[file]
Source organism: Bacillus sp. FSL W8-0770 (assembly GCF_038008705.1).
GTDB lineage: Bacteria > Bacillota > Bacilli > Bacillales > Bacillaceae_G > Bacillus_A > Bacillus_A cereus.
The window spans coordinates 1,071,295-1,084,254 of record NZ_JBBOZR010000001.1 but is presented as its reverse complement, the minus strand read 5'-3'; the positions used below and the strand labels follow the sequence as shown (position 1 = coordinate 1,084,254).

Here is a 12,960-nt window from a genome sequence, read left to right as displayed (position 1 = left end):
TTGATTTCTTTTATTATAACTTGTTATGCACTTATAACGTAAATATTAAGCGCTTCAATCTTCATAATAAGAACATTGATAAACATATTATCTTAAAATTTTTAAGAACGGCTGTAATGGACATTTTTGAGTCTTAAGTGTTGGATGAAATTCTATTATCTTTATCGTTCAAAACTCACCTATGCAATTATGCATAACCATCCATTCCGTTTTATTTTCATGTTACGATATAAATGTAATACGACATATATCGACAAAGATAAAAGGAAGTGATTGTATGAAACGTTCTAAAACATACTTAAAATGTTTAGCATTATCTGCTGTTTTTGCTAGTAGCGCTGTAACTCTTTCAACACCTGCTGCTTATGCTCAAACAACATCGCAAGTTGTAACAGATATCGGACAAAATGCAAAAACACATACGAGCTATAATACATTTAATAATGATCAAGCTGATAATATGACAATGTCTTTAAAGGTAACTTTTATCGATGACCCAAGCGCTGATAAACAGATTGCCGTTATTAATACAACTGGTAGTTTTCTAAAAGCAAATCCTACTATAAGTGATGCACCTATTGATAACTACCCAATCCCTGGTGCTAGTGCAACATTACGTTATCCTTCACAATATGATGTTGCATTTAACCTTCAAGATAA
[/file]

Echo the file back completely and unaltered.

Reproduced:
Source organism: Bacillus sp. FSL W8-0770 (assembly GCF_038008705.1).
GTDB lineage: Bacteria > Bacillota > Bacilli > Bacillales > Bacillaceae_G > Bacillus_A > Bacillus_A cereus.
The window spans coordinates 1,071,295-1,084,254 of record NZ_JBBOZR010000001.1 but is presented as its reverse complement, the minus strand read 5'-3'; the positions used below and the strand labels follow the sequence as shown (position 1 = coordinate 1,084,254).

Here is a 12,960-nt window from a genome sequence, read left to right as displayed (position 1 = left end):
TTGATTTCTTTTATTATAACTTGTTATGCACTTATAACGTAAATATTAAGCGCTTCAATCTTCATAATAAGAACATTGATAAACATATTATCTTAAAATTTTTAAGAACGGCTGTAATGGACATTTTTGAGTCTTAAGTGTTGGATGAAATTCTATTATCTTTATCGTTCAAAACTCACCTATGCAATTATGCATAACCATCCATTCCGTTTTATTTTCATGTTACGATATAAATGTAATACGACATATATCGACAAAGATAAAAGGAAGTGATTGTATGAAACGTTCTAAAACATACTTAAAATGTTTAGCATTATCTGCTGTTTTTGCTAGTAGCGCTGTAACTCTTTCAACACCTGCTGCTTATGCTCAAACAACATCGCAAGTTGTAACAGATATCGGACAAAATGCAAAAACACATACGAGCTATAATACATTTAATAATGATCAAGCTGATAATATGACAATGTCTTTAAAGGTAACTTTTATCGATGACCCAAGCGCTGATAAACAGATTGCCGTTATTAATACAACTGGTAGTTTTCTAAAAGCAAATCCTACTATAAGTGATGCACCTATTGATAACTACCCAATCCCTGGTGCTAGTGCAACATTACGTTATCCTTCACAATATGATGTTGCATTTAACCTTCAAGATAA